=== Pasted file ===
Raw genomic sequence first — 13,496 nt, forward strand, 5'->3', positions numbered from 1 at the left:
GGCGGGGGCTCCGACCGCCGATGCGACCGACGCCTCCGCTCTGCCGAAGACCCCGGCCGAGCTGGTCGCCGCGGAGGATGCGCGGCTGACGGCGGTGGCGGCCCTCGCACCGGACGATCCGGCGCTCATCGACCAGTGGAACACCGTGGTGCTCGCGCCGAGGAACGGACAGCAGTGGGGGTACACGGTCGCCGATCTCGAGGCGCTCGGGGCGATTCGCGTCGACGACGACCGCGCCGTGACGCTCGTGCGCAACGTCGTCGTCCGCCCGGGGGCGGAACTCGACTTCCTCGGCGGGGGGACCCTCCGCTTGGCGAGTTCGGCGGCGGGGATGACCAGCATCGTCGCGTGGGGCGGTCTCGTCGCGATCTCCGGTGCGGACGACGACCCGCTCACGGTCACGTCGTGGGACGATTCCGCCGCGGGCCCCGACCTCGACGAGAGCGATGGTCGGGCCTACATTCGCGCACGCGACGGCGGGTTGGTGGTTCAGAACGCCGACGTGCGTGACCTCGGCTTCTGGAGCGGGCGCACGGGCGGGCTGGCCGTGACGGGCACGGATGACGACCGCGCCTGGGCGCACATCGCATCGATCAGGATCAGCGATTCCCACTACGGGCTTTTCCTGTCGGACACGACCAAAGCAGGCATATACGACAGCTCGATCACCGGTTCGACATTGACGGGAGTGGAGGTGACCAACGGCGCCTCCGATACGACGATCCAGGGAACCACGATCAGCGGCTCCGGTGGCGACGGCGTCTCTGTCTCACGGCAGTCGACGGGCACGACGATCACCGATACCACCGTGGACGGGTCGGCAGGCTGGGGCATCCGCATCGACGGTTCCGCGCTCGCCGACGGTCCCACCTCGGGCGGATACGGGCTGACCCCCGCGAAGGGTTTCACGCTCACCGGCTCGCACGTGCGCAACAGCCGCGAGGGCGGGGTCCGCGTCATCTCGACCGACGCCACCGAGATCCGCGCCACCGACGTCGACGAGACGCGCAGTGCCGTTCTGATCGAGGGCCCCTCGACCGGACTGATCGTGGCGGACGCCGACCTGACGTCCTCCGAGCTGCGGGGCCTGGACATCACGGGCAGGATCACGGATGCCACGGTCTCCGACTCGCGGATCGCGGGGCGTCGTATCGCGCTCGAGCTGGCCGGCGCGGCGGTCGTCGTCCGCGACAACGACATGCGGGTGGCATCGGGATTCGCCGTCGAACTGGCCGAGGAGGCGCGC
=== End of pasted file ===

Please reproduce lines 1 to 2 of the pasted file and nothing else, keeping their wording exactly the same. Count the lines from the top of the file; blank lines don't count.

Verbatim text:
Raw genomic sequence first — 13,496 nt, forward strand, 5'->3', positions numbered from 1 at the left:
GGCGGGGGCTCCGACCGCCGATGCGACCGACGCCTCCGCTCTGCCGAAGACCCCGGCCGAGCTGGTCGCCGCGGAGGATGCGCGGCTGACGGCGGTGGCGGCCCTCGCACCGGACGATCCGGCGCTCATCGACCAGTGGAACACCGTGGTGCTCGCGCCGAGGAACGGACAGCAGTGGGGGTACACGGTCGCCGATCTCGAGGCGCTCGGGGCGATTCGCGTCGACGACGACCGCGCCGTGACGCTCGTGCGCAACGTCGTCGTCCGCCCGGGGGCGGAACTCGACTTCCTCGGCGGGGGGACCCTCCGCTTGGCGAGTTCGGCGGCGGGGATGACCAGCATCGTCGCGTGGGGCGGTCTCGTCGCGATCTCCGGTGCGGACGACGACCCGCTCACGGTCACGTCGTGGGACGATTCCGCCGCGGGCCCCGACCTCGACGAGAGCGATGGTCGGGCCTACATTCGCGCACGCGACGGCGGGTTGGTGGTTCAGAACGCCGACGTGCGTGACCTCGGCTTCTGGAGCGGGCGCACGGGCGGGCTGGCCGTGACGGGCACGGATGACGACCGCGCCTGGGCGCACATCGCATCGATCAGGATCAGCGATTCCCACTACGGGCTTTTCCTGTCGGACACGACCAAAGCAGGCATATACGACAGCTCGATCACCGGTTCGACATTGACGGGAGTGGAGGTGACCAACGGCGCCTCCGATACGACGATCCAGGGAACCACGATCAGCGGCTCCGGTGGCGACGGCGTCTCTGTCTCACGGCAGTCGACGGGCACGACGATCACCGATACCACCGTGGACGGGTCGGCAGGCTGGGGCATCCGCATCGACGGTTCCGCGCTCGCCGACGGTCCCACCTCGGGCGGATACGGGCTGACCCCCGCGAAGGGTTTCACGCTCACCGGCTCGCACGTGCGCAACAGCCGCGAGGGCGGGGTCCGCGTCATCTCGACCGACGCCACCGAGATCCGCGCCACCGACGTCGACGAGACGCGCAGTGCCGTTCTGATCGAGGGCCCCTCGACCGGACTGATCGTGGCGGACGCCGACCTGACGTCCTCCGAGCTGCGGGGCCTGGACATCACGGGCAGGATCACGGATGCCACGGTCTCCGACTCGCGGATCGCGGGGCGTCGTATCGCGCTCGAGCTGGCCGGCGCGGCGGTCGTCGTCCGCGACAACGACATGCGGGTGGCATCGGGATTCGCCGTCGAACTGGCCGAGGAGGCGCGC